Published August 07, 2016
Dozens of special forces personnel were arrested in Turkey Saturday in the latest development in a sweeping crackdown following the failed coup in the country that killed over 270 people, the state-run Anadolu news agency said.
Nearly 90 staff members were arrested after being identified by a commission established by the Special Forces Command following the July 15 coup, the agency reported.
The crackdown targets suspected followers of U.S.-based cleric Fethullah Gulen, who Ankara accuses of masterminding the coup attempt. Tens of thousands of employees in the military, police force, judiciary and throughout the public sector have been dismissed, detained or arrested.
Turkey has also been reforming its security apparatus in the aftermath of the failed coup, with the military being brought firmly under civilian authority in a series of governmental decrees following the declaration of a state of emergency.
Earlier on Saturday Prime Minister Binali Yildirim hosted a security summit of high-level government and military officials in Ankara. Those attending included the country's foreign, justice, interior and defense ministers, the chief of general staff and the heads of Turkey's national intelligence agency and the national police. No decisions were announced following the meeting.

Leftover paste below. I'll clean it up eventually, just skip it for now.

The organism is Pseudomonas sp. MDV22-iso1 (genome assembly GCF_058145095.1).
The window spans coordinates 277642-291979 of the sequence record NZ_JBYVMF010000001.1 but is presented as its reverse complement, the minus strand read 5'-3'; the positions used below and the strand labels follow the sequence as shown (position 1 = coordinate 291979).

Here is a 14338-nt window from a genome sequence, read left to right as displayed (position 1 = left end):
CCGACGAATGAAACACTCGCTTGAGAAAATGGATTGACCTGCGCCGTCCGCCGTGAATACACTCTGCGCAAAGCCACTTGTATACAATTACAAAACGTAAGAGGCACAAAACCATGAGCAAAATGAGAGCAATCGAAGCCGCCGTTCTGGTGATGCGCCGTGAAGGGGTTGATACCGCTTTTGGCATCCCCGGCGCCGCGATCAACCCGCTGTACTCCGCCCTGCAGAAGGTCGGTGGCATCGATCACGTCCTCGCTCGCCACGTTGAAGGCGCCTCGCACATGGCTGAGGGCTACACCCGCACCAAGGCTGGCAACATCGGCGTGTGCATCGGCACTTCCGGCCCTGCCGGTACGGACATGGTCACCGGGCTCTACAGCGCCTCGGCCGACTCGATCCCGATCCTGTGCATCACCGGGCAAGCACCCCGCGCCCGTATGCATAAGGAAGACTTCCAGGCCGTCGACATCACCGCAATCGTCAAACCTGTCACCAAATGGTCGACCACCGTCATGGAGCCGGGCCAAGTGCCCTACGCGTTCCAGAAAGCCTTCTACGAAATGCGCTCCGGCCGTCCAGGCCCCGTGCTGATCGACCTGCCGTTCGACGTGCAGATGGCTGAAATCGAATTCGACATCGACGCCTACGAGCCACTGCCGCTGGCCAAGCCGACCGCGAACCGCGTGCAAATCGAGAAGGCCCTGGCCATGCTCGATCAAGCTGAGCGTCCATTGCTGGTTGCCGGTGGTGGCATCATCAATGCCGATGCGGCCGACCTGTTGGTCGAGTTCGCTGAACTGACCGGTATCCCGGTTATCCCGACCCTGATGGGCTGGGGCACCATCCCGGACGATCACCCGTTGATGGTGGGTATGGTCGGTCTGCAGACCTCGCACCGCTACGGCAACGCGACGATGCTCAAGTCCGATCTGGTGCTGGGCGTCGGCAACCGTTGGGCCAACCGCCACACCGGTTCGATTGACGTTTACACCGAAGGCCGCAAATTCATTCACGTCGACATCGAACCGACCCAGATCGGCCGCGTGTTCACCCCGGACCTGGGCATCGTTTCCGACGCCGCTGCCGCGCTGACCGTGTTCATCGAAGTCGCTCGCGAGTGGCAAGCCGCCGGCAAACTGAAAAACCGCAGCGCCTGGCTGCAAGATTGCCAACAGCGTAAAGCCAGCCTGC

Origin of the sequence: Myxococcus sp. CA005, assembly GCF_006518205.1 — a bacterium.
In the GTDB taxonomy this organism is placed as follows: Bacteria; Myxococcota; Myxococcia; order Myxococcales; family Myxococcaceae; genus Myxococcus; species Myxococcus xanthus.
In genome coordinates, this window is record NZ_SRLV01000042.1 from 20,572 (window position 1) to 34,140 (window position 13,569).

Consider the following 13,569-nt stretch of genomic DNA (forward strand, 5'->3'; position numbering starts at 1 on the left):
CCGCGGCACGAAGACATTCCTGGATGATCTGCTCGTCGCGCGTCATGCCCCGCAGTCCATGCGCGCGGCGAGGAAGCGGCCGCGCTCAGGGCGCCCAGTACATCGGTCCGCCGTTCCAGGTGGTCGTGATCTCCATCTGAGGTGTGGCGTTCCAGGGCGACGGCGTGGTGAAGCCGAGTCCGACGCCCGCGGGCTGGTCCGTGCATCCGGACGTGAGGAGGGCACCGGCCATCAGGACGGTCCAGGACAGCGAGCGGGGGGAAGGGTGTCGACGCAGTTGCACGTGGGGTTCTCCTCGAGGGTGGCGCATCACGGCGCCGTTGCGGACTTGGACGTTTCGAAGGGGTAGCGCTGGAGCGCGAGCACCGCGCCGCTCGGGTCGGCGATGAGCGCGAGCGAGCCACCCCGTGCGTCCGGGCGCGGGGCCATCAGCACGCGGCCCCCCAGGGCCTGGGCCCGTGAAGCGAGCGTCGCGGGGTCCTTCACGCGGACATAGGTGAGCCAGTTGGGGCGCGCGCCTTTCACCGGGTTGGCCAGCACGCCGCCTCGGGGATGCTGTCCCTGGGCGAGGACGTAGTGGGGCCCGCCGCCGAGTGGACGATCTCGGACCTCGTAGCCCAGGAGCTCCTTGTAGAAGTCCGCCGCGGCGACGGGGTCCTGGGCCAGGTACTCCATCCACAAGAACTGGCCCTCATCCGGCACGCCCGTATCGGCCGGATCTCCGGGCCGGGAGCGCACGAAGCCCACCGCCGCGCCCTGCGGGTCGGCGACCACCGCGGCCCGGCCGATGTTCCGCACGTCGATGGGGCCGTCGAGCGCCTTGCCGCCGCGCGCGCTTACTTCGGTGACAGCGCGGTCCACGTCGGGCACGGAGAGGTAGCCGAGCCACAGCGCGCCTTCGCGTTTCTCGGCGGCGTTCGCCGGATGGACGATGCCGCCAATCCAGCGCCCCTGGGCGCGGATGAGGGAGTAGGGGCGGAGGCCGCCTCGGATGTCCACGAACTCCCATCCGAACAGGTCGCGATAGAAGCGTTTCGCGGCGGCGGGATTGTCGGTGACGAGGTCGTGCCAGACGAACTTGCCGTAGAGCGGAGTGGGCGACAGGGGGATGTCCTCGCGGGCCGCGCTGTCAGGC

As part of its anti-coup campaign, Ankara has been encouraging nightly anti-coup rallies throughout the country, with officials preparing for the grand finale to be held in Istanbul on Sunday.
The "Democracy and Martyrs' Rally" is meant to represent the unity of the country, with President Recep Tayyip Erdogan urging attendees to bring only the Turkish flag instead of party banners.
"There we will stand together as a single nation, a single flag, a single motherland, a single state, a single spirit," he said.
The event will be attended by the highest levels of Turkish leadership and two of Turkey's three opposition parties. The pro-Kurdish People's Democracy Party, or HDP, was not invited.
Anadolu news agency estimates that millions could attend the event.